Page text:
Following the early practices of Participatory Budgeting in Brazil, this concept started spreading in many different countries. Many cities around the world right now engage their citizens in the decision making process about how their cities are managed and how their public budgets are allocated and spent. This article illustrates practices of Participatory Budgeting in some different cities.
Porto Alegre was the first city in the world to implement a participatory budgeting program and is the most replicated. It took the collaborative efforts of both the citizens and government of Porto Alegre about three years to get the process right, but their efforts have paid off. After about 15 years, more than 30,000 people participated in PB in Porto Alegre annually. PB is still an important part of city life in Porto Alegre and is supported by both conservative and liberal parties.
Kerala’s participatory planning initiative (which includes participatory budgeting) started in 1996 as the Kerala People’s Campaign for the Ninth Plan. Through this initiative, the citizens of Kerala were able to determine how to spend about 40 percent of the state revenues between 1996 and 2001. Unlike most initiatives which are at a city or district level, Kerala’s was at the state level, covering more than 1,000 jurisdictions from villages to provinces. Some 60,000 people were trained to administer the program and about 3 million people participated in the process. Like in Porto Alegre, Brazil, Kerala’s participatory budget movement helped foster a mass movement that has fundamentally altered the way in which the state engages with citizens. Although political power has changed hands several times in Kerala since 1996, the participatory budgeting process has remained.
An important consideration of the Kerala experience was that it was preceded by an extensive capacity-building phase implemented by leftist governments. These initiatives included the Total Literacy Campaign, the People’s Science Movement, the People’s Resource Mapping Program and the Kalliasseri People’s Planning Experiment.
The PB process in Sevilla was modeled on the Porto Alegre experience and began in 2004. The city’s departments of public works, sports, youth, education, culture, environment, health, and gender have all opted into the PB process, allowing citizens of Seville to determine how to spend part of their budget for local projects. Approximately $17 million of the total city budget of about $1 billion is allocated through participatory processes.
The 49th ward of Chicago was the first jurisdiction in the United States to adopt a PB project. Each year, the residents of ward 49 determine how to spend about $1 million of public resources. Since the success of the 49th ward, three other wards in Chicago have also adopted PB as have several other cities in the United States. Watch a video about PB in Chicago here.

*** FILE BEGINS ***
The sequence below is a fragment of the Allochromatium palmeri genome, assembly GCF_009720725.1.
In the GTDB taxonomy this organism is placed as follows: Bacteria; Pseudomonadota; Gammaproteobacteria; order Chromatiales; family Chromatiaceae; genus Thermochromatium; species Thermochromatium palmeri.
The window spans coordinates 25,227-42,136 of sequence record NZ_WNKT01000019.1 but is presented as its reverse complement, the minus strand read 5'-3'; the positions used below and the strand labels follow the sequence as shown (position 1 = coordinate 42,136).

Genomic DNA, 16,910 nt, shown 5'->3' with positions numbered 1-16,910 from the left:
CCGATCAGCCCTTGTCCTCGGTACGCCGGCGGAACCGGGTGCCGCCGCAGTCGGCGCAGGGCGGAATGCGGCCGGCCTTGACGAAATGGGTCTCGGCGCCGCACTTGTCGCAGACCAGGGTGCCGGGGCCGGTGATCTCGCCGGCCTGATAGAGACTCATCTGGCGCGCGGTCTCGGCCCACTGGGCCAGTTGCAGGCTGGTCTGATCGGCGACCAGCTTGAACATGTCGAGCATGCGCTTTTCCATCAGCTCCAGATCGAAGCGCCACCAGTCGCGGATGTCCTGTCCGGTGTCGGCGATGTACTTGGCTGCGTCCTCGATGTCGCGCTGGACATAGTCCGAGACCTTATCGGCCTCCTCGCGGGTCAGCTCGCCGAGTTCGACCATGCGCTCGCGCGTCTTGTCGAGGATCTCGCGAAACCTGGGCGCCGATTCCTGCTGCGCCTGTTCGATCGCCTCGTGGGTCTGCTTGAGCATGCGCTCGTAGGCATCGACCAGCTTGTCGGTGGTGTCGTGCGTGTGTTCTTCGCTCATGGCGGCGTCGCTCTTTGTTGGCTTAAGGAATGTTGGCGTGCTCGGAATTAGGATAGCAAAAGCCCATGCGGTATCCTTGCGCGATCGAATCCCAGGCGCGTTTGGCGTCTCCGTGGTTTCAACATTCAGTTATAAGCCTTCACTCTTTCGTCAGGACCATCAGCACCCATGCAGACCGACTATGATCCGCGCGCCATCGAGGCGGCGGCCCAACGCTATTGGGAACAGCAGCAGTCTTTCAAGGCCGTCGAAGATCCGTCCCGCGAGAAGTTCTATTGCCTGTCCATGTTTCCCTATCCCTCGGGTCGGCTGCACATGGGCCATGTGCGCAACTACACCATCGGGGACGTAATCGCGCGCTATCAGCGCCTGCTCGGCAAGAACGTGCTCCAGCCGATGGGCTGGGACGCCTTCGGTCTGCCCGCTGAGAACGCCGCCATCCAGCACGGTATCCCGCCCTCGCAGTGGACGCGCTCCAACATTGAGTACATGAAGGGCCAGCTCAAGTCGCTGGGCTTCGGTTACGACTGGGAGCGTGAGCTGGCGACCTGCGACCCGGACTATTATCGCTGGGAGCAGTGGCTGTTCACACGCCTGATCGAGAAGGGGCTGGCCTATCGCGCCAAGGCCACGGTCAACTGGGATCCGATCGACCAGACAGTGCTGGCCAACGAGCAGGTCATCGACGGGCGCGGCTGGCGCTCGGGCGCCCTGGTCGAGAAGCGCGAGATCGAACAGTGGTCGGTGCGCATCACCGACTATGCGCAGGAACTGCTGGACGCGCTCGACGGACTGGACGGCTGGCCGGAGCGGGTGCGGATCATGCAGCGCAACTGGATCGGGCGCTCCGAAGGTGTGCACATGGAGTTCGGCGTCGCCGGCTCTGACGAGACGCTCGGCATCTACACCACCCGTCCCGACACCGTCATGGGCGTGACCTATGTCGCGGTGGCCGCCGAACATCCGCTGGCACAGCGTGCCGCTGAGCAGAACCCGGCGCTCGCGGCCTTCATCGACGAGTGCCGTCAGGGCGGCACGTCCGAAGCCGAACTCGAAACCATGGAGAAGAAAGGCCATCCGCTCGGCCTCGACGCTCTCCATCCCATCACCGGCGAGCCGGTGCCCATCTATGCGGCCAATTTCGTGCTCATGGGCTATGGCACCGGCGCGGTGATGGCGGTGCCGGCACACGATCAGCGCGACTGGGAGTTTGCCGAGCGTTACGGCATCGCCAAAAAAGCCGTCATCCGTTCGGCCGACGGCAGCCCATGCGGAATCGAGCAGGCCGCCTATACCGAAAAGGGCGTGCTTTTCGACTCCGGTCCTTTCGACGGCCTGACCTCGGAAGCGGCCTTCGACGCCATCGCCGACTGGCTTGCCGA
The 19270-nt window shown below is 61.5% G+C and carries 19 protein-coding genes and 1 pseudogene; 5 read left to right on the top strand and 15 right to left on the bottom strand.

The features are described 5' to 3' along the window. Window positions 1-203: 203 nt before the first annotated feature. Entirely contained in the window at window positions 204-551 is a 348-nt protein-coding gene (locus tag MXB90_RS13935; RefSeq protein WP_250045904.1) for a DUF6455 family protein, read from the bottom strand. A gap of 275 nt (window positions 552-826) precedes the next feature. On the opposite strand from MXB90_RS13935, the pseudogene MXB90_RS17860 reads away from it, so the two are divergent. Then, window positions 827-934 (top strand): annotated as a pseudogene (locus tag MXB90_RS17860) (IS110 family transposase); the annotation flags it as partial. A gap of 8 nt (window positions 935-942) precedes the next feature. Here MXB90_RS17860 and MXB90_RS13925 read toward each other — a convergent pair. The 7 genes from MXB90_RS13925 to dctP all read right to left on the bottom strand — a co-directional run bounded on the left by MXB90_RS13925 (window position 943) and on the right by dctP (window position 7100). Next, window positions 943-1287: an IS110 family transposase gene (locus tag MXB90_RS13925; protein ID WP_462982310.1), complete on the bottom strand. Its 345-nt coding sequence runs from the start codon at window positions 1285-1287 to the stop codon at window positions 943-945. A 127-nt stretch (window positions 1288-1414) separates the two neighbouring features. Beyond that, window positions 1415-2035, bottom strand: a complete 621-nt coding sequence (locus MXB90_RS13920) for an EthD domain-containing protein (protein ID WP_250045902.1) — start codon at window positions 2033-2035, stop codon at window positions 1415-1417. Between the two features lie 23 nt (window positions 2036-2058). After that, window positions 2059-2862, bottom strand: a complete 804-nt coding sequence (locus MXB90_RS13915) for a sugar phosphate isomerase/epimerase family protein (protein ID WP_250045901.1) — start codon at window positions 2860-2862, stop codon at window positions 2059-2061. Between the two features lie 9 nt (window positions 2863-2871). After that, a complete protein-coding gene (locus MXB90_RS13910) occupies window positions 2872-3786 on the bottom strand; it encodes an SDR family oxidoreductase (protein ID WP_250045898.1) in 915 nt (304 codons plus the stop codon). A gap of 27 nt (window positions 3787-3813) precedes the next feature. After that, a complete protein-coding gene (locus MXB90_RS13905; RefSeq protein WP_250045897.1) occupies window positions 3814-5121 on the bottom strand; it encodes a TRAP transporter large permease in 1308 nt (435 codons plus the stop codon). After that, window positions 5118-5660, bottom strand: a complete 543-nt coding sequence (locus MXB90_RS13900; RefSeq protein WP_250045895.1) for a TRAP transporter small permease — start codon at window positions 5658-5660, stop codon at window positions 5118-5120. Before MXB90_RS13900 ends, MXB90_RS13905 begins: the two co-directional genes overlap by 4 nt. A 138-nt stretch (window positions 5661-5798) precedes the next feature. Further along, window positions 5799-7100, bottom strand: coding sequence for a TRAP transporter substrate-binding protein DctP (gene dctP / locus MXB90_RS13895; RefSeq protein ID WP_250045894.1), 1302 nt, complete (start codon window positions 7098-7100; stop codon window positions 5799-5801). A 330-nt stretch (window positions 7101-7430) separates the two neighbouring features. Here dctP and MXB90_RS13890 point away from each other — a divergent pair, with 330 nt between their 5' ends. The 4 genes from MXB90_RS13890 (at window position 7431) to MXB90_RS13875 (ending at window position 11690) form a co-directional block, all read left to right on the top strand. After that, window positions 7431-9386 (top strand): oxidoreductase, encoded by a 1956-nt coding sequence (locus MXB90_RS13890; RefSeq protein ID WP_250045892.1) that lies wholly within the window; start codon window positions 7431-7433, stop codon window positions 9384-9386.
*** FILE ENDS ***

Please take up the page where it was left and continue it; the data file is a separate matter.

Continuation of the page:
Through PB, residents of eight districts are deciding how to spend more than $10 million of public resources in New York City. Watch a video about PB in NYC here.
Innovation, Environnement, Développement Afrique helped organize a PB exercise in Fissel, a rural community comprised of 28 villages, that successfully provided a platform for traditionally excluded groups in the area including women, young people, and the elderly. The process has since expanded to other areas in the country. IED Afrique (an NGO) has since developed a handbook for the region, which can be found here.
The constitution of Zimbabwe does not recognize local government, therefore participatory budgeting approaches were often ‘bottom-up’ and confrontational rather than the traditional model in which the government acts as the primary driver. For example, in Marondera in 2002, the government accepted a PB process after entering into ill-advised water and sanitation contracts that resulted in a large amount of debt and hyper-inflation in the region. In Mutoko, PB began in 2003 after strong and sustained civil society protests.
In 2003, South Africa passed the Municipal Finance Management Act which requires each municipality to publish its budgets and allow citizens to submit comments on it. Although there have yet to be participatory budgeting processes in South Africa, the Metropolitan Ekurhuleni Municipality focuses its efforts on educating the public through street theater and stage productions about the role of government, its different actors as well as their responsibilities. They also encourage citizens to comment on the municipal budget through their “budget tips.”
Belo Horizonte was one of the cities in Brazil to model their process after the Porto Alegre model. They began with district-level PB in 1993, moved to a Housing PB since 1996, and a digital PB (e-PB) in which citizens participate online in 2006. Residents allocate about $50 million annually in this city of approximately 2.5 million people.
For more information on Participatory Budgeting and examples of PB please visit the website of The Participatory Budgeting Project.
For PB in the Middle East and North Africa region, please visit the PB Coalition.
Sintomer, Yves and Carsten Herzberg, Giovanni Allegretti and Anja Röcke. 2010. Learning from the South: Participatory Budgeting Worldwide – an Invitation to Global Cooperation. No. 25 in the Dialog Global Services. InWEnt gGmbH – Capacity Building International, Germany. http://www.buergerhaushalt.org/sites/default/files/downloads/LearningfromtheSouth-ParticipatoryBudgetingWorldwide-Study_0.pdf
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